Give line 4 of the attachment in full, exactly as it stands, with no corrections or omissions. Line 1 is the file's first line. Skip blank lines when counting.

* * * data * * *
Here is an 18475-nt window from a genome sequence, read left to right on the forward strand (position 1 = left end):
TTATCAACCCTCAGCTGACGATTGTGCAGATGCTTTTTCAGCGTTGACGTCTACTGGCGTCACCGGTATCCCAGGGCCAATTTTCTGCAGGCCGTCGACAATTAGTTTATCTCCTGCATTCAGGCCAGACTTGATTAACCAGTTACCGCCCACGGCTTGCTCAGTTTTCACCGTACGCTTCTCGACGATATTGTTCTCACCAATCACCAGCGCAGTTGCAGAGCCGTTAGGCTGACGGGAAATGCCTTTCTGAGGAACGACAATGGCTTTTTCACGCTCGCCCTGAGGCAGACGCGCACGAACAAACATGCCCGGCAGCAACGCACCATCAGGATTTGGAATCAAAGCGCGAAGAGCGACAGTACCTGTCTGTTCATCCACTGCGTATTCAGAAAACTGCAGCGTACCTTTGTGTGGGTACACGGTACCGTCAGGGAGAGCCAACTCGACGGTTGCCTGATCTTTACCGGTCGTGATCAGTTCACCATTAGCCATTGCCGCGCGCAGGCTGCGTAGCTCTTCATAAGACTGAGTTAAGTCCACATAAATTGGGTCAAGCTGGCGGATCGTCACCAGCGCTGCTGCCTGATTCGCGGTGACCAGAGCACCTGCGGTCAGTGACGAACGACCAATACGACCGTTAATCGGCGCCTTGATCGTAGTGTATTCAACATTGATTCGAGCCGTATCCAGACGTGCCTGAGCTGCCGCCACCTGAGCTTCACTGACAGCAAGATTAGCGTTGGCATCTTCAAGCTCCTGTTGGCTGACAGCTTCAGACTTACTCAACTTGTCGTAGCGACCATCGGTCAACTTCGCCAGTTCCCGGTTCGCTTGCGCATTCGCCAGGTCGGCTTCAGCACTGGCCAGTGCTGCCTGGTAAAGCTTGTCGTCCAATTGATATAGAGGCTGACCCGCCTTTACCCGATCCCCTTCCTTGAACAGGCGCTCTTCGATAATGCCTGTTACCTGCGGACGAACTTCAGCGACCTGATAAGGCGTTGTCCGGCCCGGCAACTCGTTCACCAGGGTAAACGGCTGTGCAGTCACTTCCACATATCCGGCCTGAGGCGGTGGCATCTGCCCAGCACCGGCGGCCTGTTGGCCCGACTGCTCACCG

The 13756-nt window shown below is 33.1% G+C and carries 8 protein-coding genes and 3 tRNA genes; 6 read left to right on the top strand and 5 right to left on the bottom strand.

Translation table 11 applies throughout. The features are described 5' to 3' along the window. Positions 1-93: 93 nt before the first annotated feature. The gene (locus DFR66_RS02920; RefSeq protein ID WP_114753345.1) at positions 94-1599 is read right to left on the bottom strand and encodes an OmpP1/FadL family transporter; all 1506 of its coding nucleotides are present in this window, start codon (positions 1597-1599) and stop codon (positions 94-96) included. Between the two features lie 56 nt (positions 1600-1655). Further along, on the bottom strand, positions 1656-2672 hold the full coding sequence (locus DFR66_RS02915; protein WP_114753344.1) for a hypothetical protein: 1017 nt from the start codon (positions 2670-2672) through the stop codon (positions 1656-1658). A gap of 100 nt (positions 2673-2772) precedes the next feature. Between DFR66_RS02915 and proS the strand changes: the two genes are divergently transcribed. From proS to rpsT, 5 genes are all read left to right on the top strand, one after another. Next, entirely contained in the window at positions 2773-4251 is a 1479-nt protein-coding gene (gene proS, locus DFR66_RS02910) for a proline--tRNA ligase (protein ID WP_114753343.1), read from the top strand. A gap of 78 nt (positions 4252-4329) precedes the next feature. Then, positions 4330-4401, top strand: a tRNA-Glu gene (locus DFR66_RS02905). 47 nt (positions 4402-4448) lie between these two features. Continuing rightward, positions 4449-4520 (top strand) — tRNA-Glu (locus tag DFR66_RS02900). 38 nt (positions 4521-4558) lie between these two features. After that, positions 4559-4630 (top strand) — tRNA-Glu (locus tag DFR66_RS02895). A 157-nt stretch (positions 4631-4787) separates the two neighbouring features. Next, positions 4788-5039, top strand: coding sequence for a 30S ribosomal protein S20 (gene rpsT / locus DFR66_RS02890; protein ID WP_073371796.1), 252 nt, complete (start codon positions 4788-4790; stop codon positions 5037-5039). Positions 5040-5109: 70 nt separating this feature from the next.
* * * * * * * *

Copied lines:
Translation table 11 applies throughout. The features are described 5' to 3' along the window. Positions 1-93: 93 nt before the first annotated feature. The gene (locus DFR66_RS02920; RefSeq protein ID WP_114753345.1) at positions 94-1599 is read right to left on the bottom strand and encodes an OmpP1/FadL family transporter; all 1506 of its coding nucleotides are present in this window, start codon (positions 1597-1599) and stop codon (positions 94-96) included. Between the two features lie 56 nt (positions 1600-1655). Further along, on the bottom strand, positions 1656-2672 hold the full coding sequence (locus DFR66_RS02915; protein WP_114753344.1) for a hypothetical protein: 1017 nt from the start codon (positions 2670-2672) through the stop codon (positions 1656-1658). A gap of 100 nt (positions 2673-2772) precedes the next feature. Between DFR66_RS02915 and proS the strand changes: the two genes are divergently transcribed. From proS to rpsT, 5 genes are all read left to right on the top strand, one after another. Next, entirely contained in the window at positions 2773-4251 is a 1479-nt protein-coding gene (gene proS, locus DFR66_RS02910) for a proline--tRNA ligase (protein ID WP_114753343.1), read from the top strand. A gap of 78 nt (positions 4252-4329) precedes the next feature. Then, positions 4330-4401, top strand: a tRNA-Glu gene (locus DFR66_RS02905). 47 nt (positions 4402-4448) lie between these two features. Continuing rightward, positions 4449-4520 (top strand) — tRNA-Glu (locus tag DFR66_RS02900). 38 nt (positions 4521-4558) lie between these two features. After that, positions 4559-4630 (top strand) — tRNA-Glu (locus tag DFR66_RS02895). A 157-nt stretch (positions 4631-4787) separates the two neighbouring features. Next, positions 4788-5039, top strand: coding sequence for a 30S ribosomal protein S20 (gene rpsT / locus DFR66_RS02890; protein ID WP_073371796.1), 252 nt, complete (start codon positions 4788-4790; stop codon positions 5037-5039). Positions 5040-5109: 70 nt separating this feature from the next.